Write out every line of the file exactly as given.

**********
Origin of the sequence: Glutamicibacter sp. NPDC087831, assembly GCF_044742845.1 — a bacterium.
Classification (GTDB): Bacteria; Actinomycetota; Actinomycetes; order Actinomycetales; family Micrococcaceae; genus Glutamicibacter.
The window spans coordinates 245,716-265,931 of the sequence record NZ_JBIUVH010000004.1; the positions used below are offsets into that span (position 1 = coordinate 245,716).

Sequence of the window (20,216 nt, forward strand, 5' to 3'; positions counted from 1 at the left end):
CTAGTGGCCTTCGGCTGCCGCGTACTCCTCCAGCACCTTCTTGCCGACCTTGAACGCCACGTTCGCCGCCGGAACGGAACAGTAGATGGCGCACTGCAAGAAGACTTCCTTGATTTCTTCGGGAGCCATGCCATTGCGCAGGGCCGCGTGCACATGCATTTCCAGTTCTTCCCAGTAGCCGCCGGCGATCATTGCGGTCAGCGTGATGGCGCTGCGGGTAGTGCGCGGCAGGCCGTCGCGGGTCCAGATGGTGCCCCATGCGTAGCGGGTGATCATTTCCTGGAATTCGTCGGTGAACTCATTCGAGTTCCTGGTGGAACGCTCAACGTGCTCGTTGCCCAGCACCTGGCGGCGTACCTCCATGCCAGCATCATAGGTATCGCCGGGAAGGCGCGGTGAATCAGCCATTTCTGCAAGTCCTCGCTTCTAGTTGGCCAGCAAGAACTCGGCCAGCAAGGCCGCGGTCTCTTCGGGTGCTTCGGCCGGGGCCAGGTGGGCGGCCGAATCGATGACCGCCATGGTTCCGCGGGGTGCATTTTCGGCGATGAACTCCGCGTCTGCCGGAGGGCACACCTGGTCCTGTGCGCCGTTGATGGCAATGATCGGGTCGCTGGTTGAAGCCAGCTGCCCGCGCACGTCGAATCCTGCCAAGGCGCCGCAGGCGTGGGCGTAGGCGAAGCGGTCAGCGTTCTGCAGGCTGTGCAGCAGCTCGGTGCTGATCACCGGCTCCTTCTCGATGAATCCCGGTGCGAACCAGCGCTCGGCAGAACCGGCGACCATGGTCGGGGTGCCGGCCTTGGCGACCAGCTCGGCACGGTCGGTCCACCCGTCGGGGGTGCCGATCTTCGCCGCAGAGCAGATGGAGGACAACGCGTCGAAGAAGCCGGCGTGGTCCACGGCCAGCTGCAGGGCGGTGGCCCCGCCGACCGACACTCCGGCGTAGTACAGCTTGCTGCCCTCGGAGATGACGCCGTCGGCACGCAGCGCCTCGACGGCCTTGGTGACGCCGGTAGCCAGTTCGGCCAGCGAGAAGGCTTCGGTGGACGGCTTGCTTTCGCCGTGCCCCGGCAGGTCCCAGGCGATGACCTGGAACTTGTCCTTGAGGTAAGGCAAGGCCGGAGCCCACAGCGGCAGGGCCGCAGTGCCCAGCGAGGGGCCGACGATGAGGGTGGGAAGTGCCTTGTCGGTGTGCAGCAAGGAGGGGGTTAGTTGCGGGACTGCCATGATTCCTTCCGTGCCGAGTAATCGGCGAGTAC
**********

Origin of the sequence: Glutamicibacter sp. NPDC087831, assembly GCF_044742845.1 — a bacterium.
Classification (GTDB): Bacteria; Actinomycetota; Actinomycetes; order Actinomycetales; family Micrococcaceae; genus Glutamicibacter.
The window spans coordinates 245,716-265,931 of the sequence record NZ_JBIUVH010000004.1; the positions used below are offsets into that span (position 1 = coordinate 245,716).

Sequence of the window (20,216 nt, forward strand, 5' to 3'; positions counted from 1 at the left end):
CTAGTGGCCTTCGGCTGCCGCGTACTCCTCCAGCACCTTCTTGCCGACCTTGAACGCCACGTTCGCCGCCGGAACGGAACAGTAGATGGCGCACTGCAAGAAGACTTCCTTGATTTCTTCGGGAGCCATGCCATTGCGCAGGGCCGCGTGCACATGCATTTCCAGTTCTTCCCAGTAGCCGCCGGCGATCATTGCGGTCAGCGTGATGGCGCTGCGGGTAGTGCGCGGCAGGCCGTCGCGGGTCCAGATGGTGCCCCATGCGTAGCGGGTGATCATTTCCTGGAATTCGTCGGTGAACTCATTCGAGTTCCTGGTGGAACGCTCAACGTGCTCGTTGCCCAGCACCTGGCGGCGTACCTCCATGCCAGCATCATAGGTATCGCCGGGAAGGCGCGGTGAATCAGCCATTTCTGCAAGTCCTCGCTTCTAGTTGGCCAGCAAGAACTCGGCCAGCAAGGCCGCGGTCTCTTCGGGTGCTTCGGCCGGGGCCAGGTGGGCGGCCGAATCGATGACCGCCATGGTTCCGCGGGGTGCATTTTCGGCGATGAACTCCGCGTCTGCCGGAGGGCACACCTGGTCCTGTGCGCCGTTGATGGCAATGATCGGGTCGCTGGTTGAAGCCAGCTGCCCGCGCACGTCGAATCCTGCCAAGGCGCCGCAGGCGTGGGCGTAGGCGAAGCGGTCAGCGTTCTGCAGGCTGTGCAGCAGCTCGGTGCTGATCACCGGCTCCTTCTCGATGAATCCCGGTGCGAACCAGCGCTCGGCAGAACCGGCGACCATGGTCGGGGTGCCGGCCTTGGCGACCAGCTCGGCACGGTCGGTCCACCCGTCGGGGGTGCCGATCTTCGCCGCAGAGCAGATGGAGGACAACGCGTCGAAGAAGCCGGCGTGGTCCACGGCCAGCTGCAGGGCGGTGGCCCCGCCGACCGACACTCCGGCGTAGTACAGCTTGCTGCCCTCGGAGATGACGCCGTCGGCACGCAGCGCCTCGACGGCCTTGGTGACGCCGGTAGCCAGTTCGGCCAGCGAGAAGGCTTCGGTGGACGGCTTGCTTTCGCCGTGCCCCGGCAGGTCCCAGGCGATGACCTGGAACTTGTCCTTGAGGTAAGGCAAGGCCGGAGCCCACAGCGGCAGGGCCGCAGTGCCCAGCGAGGGGCCGACGATGAGGGTGGGAAGTGCCTTGTCGGTGTGCAGCAAGGAGGGGGTTAGTTGCGGGACTGCCATGATTCCTTCCGTGCCGAGTAATCGGCGAGTAC